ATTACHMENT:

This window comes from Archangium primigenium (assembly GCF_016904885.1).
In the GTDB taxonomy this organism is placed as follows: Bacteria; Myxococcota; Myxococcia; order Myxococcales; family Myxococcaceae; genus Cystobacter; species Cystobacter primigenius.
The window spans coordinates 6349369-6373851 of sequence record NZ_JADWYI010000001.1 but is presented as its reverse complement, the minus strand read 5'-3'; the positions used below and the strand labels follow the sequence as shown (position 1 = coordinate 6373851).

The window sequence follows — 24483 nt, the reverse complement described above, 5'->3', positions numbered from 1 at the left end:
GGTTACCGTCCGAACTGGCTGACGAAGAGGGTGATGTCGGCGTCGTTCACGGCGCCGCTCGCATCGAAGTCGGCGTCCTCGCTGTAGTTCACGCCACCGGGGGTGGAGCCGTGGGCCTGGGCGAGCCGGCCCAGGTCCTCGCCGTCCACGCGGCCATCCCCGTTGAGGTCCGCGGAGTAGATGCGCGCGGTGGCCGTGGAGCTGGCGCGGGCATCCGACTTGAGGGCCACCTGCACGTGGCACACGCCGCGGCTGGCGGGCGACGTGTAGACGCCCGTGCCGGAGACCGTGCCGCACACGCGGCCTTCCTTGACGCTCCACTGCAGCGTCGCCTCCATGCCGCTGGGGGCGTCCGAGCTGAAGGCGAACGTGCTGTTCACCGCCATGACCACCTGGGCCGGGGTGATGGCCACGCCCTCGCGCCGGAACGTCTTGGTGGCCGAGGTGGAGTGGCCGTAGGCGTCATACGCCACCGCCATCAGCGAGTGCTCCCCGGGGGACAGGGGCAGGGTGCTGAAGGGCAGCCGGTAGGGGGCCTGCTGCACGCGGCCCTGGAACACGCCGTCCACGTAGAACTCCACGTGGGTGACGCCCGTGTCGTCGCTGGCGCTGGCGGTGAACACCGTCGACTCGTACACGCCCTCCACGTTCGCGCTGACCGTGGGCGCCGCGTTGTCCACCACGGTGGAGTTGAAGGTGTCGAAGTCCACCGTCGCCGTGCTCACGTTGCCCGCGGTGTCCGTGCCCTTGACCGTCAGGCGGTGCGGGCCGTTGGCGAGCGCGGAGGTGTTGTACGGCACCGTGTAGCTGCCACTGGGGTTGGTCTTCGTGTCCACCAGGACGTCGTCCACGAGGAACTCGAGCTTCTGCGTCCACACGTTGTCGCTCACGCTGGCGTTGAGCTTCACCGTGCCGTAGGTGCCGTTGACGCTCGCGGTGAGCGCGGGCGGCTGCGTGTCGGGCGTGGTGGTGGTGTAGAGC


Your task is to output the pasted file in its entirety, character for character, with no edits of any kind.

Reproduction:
This window comes from Archangium primigenium (assembly GCF_016904885.1).
In the GTDB taxonomy this organism is placed as follows: Bacteria; Myxococcota; Myxococcia; order Myxococcales; family Myxococcaceae; genus Cystobacter; species Cystobacter primigenius.
The window spans coordinates 6349369-6373851 of sequence record NZ_JADWYI010000001.1 but is presented as its reverse complement, the minus strand read 5'-3'; the positions used below and the strand labels follow the sequence as shown (position 1 = coordinate 6373851).

The window sequence follows — 24483 nt, the reverse complement described above, 5'->3', positions numbered from 1 at the left end:
GGTTACCGTCCGAACTGGCTGACGAAGAGGGTGATGTCGGCGTCGTTCACGGCGCCGCTCGCATCGAAGTCGGCGTCCTCGCTGTAGTTCACGCCACCGGGGGTGGAGCCGTGGGCCTGGGCGAGCCGGCCCAGGTCCTCGCCGTCCACGCGGCCATCCCCGTTGAGGTCCGCGGAGTAGATGCGCGCGGTGGCCGTGGAGCTGGCGCGGGCATCCGACTTGAGGGCCACCTGCACGTGGCACACGCCGCGGCTGGCGGGCGACGTGTAGACGCCCGTGCCGGAGACCGTGCCGCACACGCGGCCTTCCTTGACGCTCCACTGCAGCGTCGCCTCCATGCCGCTGGGGGCGTCCGAGCTGAAGGCGAACGTGCTGTTCACCGCCATGACCACCTGGGCCGGGGTGATGGCCACGCCCTCGCGCCGGAACGTCTTGGTGGCCGAGGTGGAGTGGCCGTAGGCGTCATACGCCACCGCCATCAGCGAGTGCTCCCCGGGGGACAGGGGCAGGGTGCTGAAGGGCAGCCGGTAGGGGGCCTGCTGCACGCGGCCCTGGAACACGCCGTCCACGTAGAACTCCACGTGGGTGACGCCCGTGTCGTCGCTGGCGCTGGCGGTGAACACCGTCGACTCGTACACGCCCTCCACGTTCGCGCTGACCGTGGGCGCCGCGTTGTCCACCACGGTGGAGTTGAAGGTGTCGAAGTCCACCGTCGCCGTGCTCACGTTGCCCGCGGTGTCCGTGCCCTTGACCGTCAGGCGGTGCGGGCCGTTGGCGAGCGCGGAGGTGTTGTACGGCACCGTGTAGCTGCCACTGGGGTTGGTCTTCGTGTCCACCAGGACGTCGTCCACGAGGAACTCGAGCTTCTGCGTCCACACGTTGTCGCTCACGCTGGCGTTGAGCTTCACCGTGCCGTAGGTGCCGTTGACGCTCGCGGTGAGCGCGGGCGGCTGCGTGTCGGGCGTGGTGGTGGTGTAGAGC